“Dr. Moy” is one of those old tunes, but nothing more than a palate cleanser, with Lorber taking an organ solo here for a change of pace. “Las Rosas” is a funk ballad, with Lorber’s piano taking the melody in a relaxed manner before Marienthal’s soprano etches something above the groove—very pretty indeed but oddly only three minutes long, which seems like a very odd choice. The best tune is also the shortest?
I can recommend for individual-tune-downloading the tasty “Pixel”, which seems the least fusiony of all this music—punchy and bopping, with the horn section making a positive difference. Marienthal’s alto has a moment of grit, and Lorber’s Rhodes and acoustic piano sounds each get to riff over the top of a genuinely hip-shaking funk. “Black Ice” also works for me, with lots of complicated moving parts all locking together intricately: a clavinet line, a guitar line, the obligatory soprano/piano unison melody, and Vinnie Caliuta’s perfect drumming all making for a spicy queso dip.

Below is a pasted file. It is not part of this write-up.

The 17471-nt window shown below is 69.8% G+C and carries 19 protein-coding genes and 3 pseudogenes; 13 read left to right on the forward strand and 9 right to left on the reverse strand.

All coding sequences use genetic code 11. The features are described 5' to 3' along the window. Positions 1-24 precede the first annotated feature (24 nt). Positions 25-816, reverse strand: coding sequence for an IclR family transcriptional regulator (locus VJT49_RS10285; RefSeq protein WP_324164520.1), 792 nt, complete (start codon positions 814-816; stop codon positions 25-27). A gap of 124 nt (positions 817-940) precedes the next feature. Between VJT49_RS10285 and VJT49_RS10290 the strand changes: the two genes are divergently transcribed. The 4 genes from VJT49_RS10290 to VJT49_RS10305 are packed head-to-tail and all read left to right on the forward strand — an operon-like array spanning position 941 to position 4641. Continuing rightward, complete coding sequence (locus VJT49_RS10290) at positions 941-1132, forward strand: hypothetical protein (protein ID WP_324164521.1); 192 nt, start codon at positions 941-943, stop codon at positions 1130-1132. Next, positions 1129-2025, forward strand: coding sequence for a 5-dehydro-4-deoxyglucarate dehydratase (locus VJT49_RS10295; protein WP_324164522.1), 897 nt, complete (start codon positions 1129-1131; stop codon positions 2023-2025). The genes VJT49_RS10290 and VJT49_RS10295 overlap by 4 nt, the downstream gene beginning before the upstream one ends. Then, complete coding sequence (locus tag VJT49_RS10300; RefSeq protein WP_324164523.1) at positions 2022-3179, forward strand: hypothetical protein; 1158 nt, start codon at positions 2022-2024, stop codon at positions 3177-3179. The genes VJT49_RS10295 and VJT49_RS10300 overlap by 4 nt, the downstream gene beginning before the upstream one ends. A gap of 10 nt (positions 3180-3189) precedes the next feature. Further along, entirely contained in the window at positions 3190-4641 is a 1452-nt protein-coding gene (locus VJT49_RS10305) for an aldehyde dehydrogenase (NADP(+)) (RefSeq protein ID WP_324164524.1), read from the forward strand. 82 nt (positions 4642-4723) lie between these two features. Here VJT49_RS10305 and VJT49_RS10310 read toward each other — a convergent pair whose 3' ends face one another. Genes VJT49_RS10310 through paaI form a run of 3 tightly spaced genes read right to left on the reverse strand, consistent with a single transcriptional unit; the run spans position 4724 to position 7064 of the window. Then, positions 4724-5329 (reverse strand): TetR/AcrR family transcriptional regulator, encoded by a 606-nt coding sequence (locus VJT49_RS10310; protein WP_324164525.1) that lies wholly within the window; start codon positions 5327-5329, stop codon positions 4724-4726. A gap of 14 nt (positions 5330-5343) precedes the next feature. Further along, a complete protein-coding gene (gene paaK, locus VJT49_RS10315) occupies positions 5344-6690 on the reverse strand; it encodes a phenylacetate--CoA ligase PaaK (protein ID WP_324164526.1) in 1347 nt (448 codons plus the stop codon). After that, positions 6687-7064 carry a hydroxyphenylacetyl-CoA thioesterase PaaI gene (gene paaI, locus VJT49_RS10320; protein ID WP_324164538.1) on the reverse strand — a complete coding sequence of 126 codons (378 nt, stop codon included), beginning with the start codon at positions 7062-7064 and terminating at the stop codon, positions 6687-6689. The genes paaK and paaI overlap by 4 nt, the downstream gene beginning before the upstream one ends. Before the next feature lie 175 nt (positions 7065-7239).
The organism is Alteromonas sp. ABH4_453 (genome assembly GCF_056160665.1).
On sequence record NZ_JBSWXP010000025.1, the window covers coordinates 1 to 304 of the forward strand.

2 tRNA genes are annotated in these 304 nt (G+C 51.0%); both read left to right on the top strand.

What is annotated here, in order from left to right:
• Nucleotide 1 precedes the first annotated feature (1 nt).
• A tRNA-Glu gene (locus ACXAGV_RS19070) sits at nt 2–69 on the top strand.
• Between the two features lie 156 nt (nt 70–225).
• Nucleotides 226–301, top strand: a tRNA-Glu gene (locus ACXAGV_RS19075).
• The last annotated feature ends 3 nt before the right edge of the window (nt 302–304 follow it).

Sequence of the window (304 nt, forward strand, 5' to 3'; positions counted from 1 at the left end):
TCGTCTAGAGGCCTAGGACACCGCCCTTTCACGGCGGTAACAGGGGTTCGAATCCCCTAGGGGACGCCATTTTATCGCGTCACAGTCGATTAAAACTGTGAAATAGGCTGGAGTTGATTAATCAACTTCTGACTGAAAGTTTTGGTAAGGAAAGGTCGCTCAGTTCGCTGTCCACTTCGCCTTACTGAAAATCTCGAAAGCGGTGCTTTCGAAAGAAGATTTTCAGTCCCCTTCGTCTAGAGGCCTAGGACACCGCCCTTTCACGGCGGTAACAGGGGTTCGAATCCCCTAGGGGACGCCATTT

Throughout Now Is The Time, however, the improvised solos (even on the good tunes) are super-limited in duration and passion. The production style here squelches what even very good musicians can bring to the table. They have to play their hottest licks as quick as they can—no actual development, no playing with motifs, no climaxing in an exciting style, everything concise and clean and finally dull even when the tune isn’t a piece of Muzak.